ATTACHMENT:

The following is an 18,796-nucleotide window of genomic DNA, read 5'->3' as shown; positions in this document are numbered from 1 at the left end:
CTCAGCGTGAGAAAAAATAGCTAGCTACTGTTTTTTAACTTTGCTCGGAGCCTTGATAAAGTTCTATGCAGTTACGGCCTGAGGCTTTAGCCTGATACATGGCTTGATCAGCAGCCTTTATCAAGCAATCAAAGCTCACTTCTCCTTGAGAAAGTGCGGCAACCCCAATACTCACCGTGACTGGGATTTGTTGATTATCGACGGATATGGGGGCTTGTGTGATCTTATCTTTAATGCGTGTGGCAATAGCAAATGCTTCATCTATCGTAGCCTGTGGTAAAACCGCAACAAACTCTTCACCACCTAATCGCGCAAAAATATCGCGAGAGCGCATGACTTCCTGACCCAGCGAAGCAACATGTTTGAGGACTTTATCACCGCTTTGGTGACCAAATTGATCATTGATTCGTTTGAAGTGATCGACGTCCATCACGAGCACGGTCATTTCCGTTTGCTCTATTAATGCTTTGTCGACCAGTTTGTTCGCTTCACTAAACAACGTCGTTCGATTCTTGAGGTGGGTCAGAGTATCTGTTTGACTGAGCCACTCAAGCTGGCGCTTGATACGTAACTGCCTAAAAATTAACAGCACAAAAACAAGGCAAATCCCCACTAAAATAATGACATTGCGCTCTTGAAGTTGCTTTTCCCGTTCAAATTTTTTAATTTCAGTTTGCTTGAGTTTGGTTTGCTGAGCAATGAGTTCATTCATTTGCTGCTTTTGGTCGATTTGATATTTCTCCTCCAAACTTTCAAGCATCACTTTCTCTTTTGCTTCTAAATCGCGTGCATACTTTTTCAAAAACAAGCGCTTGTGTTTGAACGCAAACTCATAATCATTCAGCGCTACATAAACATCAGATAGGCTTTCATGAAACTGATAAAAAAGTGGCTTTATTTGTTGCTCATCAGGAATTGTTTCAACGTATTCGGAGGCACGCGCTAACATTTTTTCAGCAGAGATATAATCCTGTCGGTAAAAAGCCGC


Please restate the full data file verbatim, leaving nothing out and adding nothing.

The following is an 18,796-nucleotide window of genomic DNA, read 5'->3' as shown; positions in this document are numbered from 1 at the left end:
CTCAGCGTGAGAAAAAATAGCTAGCTACTGTTTTTTAACTTTGCTCGGAGCCTTGATAAAGTTCTATGCAGTTACGGCCTGAGGCTTTAGCCTGATACATGGCTTGATCAGCAGCCTTTATCAAGCAATCAAAGCTCACTTCTCCTTGAGAAAGTGCGGCAACCCCAATACTCACCGTGACTGGGATTTGTTGATTATCGACGGATATGGGGGCTTGTGTGATCTTATCTTTAATGCGTGTGGCAATAGCAAATGCTTCATCTATCGTAGCCTGTGGTAAAACCGCAACAAACTCTTCACCACCTAATCGCGCAAAAATATCGCGAGAGCGCATGACTTCCTGACCCAGCGAAGCAACATGTTTGAGGACTTTATCACCGCTTTGGTGACCAAATTGATCATTGATTCGTTTGAAGTGATCGACGTCCATCACGAGCACGGTCATTTCCGTTTGCTCTATTAATGCTTTGTCGACCAGTTTGTTCGCTTCACTAAACAACGTCGTTCGATTCTTGAGGTGGGTCAGAGTATCTGTTTGACTGAGCCACTCAAGCTGGCGCTTGATACGTAACTGCCTAAAAATTAACAGCACAAAAACAAGGCAAATCCCCACTAAAATAATGACATTGCGCTCTTGAAGTTGCTTTTCCCGTTCAAATTTTTTAATTTCAGTTTGCTTGAGTTTGGTTTGCTGAGCAATGAGTTCATTCATTTGCTGCTTTTGGTCGATTTGATATTTCTCCTCCAAACTTTCAAGCATCACTTTCTCTTTTGCTTCTAAATCGCGTGCATACTTTTTCAAAAACAAGCGCTTGTGTTTGAACGCAAACTCATAATCATTCAGCGCTACATAAACATCAGATAGGCTTTCATGAAACTGATAAAAAAGTGGCTTTATTTGTTGCTCATCAGGAATTGTTTCAACGTATTCGGAGGCACGCGCTAACATTTTTTCAGCAGAGATATAATCCTGTCGGTAAAAAGCCGC